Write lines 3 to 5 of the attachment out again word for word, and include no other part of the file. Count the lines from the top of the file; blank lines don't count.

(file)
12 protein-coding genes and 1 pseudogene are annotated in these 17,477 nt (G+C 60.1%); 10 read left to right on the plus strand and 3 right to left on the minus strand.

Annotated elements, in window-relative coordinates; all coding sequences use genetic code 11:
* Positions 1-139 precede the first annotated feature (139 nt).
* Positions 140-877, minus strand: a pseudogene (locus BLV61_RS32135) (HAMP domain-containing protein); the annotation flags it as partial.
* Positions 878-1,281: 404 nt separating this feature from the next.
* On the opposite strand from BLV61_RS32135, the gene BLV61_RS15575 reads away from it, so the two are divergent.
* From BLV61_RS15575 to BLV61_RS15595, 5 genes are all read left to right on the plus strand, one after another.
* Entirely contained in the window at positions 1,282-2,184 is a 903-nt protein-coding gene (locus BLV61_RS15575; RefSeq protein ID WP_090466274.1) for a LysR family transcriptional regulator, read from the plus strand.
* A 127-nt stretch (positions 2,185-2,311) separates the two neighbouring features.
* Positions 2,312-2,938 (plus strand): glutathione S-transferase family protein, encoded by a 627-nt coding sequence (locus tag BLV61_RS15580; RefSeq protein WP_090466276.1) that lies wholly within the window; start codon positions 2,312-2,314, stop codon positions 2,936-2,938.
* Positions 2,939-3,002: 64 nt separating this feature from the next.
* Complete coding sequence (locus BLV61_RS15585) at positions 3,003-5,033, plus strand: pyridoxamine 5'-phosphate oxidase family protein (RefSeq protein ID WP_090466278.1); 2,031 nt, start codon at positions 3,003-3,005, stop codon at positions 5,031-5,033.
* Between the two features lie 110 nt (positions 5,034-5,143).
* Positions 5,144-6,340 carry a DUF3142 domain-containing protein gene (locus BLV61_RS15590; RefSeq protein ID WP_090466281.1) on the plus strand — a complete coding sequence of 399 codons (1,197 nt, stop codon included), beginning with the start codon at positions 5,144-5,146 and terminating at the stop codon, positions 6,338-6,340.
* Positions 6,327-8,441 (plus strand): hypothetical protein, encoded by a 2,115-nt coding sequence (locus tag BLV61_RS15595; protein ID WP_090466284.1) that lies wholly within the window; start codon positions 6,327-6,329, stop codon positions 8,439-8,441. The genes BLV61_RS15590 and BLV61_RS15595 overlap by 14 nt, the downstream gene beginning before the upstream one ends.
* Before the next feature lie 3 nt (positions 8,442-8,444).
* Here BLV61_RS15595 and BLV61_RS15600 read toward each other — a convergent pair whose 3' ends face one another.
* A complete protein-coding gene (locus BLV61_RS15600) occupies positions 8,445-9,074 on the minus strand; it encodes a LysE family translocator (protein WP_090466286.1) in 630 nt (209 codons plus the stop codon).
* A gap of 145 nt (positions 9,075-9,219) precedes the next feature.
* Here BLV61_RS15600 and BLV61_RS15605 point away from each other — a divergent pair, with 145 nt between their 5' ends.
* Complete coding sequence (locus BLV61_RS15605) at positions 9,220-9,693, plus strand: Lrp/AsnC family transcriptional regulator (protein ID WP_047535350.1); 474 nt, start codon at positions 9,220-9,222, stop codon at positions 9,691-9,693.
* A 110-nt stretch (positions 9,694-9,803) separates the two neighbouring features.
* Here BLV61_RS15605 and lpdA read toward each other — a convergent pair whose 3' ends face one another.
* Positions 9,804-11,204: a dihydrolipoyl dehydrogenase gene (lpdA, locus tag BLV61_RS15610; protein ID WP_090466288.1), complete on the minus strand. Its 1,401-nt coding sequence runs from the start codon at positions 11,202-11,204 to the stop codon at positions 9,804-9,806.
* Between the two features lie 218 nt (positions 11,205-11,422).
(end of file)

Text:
* Positions 1-139 precede the first annotated feature (139 nt).
* Positions 140-877, minus strand: a pseudogene (locus BLV61_RS32135) (HAMP domain-containing protein); the annotation flags it as partial.
* Positions 878-1,281: 404 nt separating this feature from the next.